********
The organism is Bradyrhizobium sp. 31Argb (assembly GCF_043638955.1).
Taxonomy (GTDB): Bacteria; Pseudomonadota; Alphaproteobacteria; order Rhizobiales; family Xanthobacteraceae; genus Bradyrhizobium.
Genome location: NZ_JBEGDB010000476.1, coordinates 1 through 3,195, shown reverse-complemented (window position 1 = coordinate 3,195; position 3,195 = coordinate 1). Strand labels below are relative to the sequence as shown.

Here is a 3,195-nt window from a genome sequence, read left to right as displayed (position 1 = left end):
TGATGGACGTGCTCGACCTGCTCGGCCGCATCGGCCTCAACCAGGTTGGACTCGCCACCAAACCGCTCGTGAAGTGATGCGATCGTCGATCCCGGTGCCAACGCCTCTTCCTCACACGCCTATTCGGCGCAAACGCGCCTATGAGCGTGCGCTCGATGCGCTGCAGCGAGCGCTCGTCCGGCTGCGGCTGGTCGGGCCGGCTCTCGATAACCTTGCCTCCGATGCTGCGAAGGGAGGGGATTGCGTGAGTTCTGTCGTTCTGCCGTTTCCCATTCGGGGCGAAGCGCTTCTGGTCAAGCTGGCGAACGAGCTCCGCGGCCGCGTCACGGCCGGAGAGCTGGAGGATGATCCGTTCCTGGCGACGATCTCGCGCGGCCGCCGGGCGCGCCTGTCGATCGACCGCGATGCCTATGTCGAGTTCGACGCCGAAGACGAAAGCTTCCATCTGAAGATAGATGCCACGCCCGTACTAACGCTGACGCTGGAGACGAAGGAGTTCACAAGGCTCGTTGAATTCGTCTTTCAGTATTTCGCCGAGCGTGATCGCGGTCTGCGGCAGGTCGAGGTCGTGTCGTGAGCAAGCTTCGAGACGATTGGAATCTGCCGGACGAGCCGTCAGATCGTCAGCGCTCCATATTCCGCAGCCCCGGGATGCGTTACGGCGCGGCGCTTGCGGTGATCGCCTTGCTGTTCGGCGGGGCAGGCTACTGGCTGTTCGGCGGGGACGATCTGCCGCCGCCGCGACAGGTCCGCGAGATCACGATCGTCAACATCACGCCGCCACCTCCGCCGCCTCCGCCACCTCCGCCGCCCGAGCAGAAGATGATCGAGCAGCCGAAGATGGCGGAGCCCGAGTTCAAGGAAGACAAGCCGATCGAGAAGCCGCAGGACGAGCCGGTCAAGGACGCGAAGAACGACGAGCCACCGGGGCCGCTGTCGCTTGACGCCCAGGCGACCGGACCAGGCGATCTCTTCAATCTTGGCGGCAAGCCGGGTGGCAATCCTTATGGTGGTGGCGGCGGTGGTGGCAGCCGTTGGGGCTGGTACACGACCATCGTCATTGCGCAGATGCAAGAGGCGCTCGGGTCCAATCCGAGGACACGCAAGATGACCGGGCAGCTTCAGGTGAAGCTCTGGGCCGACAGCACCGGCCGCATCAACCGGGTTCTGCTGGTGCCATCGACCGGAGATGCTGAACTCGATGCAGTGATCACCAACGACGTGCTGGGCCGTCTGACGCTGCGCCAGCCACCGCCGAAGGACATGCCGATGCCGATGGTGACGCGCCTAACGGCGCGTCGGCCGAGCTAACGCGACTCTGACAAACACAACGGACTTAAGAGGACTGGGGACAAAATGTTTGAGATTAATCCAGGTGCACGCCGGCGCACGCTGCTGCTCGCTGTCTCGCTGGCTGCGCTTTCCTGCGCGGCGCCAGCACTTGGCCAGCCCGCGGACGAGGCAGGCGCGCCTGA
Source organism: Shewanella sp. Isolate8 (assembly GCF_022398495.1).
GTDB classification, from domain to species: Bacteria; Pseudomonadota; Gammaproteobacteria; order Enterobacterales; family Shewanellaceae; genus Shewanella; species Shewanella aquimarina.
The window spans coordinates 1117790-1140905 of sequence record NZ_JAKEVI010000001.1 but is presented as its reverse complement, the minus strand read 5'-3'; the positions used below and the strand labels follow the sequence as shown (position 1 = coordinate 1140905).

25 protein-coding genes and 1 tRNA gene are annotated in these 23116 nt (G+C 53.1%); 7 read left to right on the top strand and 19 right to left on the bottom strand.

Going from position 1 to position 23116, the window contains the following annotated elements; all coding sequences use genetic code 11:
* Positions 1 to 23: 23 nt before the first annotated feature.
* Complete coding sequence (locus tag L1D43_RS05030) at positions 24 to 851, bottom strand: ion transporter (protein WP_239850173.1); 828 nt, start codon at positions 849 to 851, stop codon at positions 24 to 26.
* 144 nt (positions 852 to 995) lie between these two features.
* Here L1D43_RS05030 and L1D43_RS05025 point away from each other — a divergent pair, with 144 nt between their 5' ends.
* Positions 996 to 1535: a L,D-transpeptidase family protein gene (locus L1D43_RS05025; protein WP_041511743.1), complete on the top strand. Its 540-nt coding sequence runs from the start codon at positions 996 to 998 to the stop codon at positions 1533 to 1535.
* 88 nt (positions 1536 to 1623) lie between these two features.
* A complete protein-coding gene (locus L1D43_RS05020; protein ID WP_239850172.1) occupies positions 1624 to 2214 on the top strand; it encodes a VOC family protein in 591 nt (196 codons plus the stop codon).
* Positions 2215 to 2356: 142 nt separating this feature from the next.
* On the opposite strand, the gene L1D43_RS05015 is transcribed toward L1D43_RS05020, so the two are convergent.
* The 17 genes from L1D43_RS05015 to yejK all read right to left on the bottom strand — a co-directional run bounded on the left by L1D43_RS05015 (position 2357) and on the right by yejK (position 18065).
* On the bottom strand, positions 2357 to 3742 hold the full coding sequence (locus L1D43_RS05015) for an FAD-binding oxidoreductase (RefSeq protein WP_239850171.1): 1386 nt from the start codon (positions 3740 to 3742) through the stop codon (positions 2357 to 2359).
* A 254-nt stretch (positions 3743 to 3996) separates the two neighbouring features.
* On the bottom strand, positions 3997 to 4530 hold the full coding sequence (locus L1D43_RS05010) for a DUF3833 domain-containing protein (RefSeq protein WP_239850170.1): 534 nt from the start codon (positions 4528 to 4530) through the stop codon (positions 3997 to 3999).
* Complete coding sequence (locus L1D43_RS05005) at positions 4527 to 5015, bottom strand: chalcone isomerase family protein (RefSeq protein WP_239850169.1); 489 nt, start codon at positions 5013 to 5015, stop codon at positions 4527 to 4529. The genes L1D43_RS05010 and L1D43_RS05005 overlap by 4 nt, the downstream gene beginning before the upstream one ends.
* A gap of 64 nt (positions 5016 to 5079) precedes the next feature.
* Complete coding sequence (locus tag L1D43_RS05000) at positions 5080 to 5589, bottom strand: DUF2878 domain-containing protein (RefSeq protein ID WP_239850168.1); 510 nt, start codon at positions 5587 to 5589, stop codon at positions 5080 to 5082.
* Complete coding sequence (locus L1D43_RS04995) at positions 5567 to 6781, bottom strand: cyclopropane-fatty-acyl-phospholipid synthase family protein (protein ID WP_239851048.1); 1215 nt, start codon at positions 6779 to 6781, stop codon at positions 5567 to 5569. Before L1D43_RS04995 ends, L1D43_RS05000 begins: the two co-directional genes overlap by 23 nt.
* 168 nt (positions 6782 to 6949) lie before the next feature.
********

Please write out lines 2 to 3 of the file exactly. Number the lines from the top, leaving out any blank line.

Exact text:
Taxonomy (GTDB): Bacteria; Pseudomonadota; Alphaproteobacteria; order Rhizobiales; family Xanthobacteraceae; genus Bradyrhizobium.
Genome location: NZ_JBEGDB010000476.1, coordinates 1 through 3,195, shown reverse-complemented (window position 1 = coordinate 3,195; position 3,195 = coordinate 1). Strand labels below are relative to the sequence as shown.